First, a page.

In its analysis of the profit split, the EU Commission seems to lose sight on its priority, i.e. whether the methodology applied by the taxpayer leads to a “reliable approximation of the market based outcome”. The EU Commission’s main concern is achieving the allocation of the “full amount of profits”. This seems to be their reassurance against possible BEPS cases (once again it confirms that EU Commission’s analysis is biased by BEPS cases in its State Aid analysis). Taking this reading to the extreme, one could wonder whether also global formulary apportionment – which does not necessarily achieve an allocation of the taxable profits in line with the arm’s length standard (or to use the EU Commissions’ language in line with the “market based outcome”) – would be a suitable approach from a State Aid point of view.  The problem is that making sure that everything gets taxed, does not mean you are making sure that everything gets taxed at arm’s length or that everything is taxed in line with “market based outcomes”.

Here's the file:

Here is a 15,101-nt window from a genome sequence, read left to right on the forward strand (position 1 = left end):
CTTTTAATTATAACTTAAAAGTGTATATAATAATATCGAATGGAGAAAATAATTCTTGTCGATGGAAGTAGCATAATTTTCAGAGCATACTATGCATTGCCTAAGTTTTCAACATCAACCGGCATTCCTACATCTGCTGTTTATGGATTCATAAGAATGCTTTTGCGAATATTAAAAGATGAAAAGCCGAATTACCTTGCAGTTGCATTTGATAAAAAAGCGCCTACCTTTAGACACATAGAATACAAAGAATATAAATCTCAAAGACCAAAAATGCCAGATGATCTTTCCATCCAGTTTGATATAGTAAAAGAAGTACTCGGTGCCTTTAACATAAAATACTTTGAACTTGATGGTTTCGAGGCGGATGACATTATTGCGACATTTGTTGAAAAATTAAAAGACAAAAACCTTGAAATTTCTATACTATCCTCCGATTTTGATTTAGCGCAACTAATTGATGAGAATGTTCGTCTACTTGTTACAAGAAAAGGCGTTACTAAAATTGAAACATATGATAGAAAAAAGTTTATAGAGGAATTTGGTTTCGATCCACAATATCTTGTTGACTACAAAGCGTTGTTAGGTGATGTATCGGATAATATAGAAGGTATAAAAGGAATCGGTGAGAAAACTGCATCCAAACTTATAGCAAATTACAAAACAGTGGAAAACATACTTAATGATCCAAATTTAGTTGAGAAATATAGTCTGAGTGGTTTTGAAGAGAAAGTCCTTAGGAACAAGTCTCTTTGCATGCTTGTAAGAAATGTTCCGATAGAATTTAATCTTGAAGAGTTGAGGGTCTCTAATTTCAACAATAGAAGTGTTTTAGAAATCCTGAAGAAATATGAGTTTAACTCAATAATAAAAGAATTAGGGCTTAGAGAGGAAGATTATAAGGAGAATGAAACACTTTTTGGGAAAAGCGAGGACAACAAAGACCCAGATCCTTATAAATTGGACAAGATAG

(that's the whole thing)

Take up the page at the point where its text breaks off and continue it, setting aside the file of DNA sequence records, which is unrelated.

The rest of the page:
Turning now to profit split again, it could therefore be said that – from the point of view of State Aid – the use of such methodology could be criticized as to whether it is the most appropriate method (or whether alternatively CUP should be used where available) and whether the profit split relies on the correct parameters. With regard to last point, the criticism could, for example, be raised if the methodology relies on meaningless or inconsistent application of the allocation key for the splitting of the profits between the parties involved. Considering the BEPS bias highlighted above, a higher risk of State of state exposure could arise in those cases in which profit split leads to an artificial allocation of profits to a State which does not tax the profits so allocated (because the allocation is not at arm’s length).

 

[1] Mario Tenore, LL.M. Senior Associate at Maisto e Associati. This paper was presented at the 7th International Tax Retreat, “Post-BEPS Strategies. OECD TP Guidance on Profit Split/BEPS Multilateral Convention and PE”, organized on May 12-13, 2017 in Cernobbio (Italy).

[2] COMMISSION DECISION of 21.10.2015 ON STATE AID SA.38375 (2014/C ex 2014/NN) which Luxembourg granted to Fiat.

[3] COMMISSION Decision of 11.1.2016 ON THE EXCESS PROFIT EXEMPTION STATE AID SCHEME SA.37667 (2015/C) (ex 2015/NN) implemented by Belgium.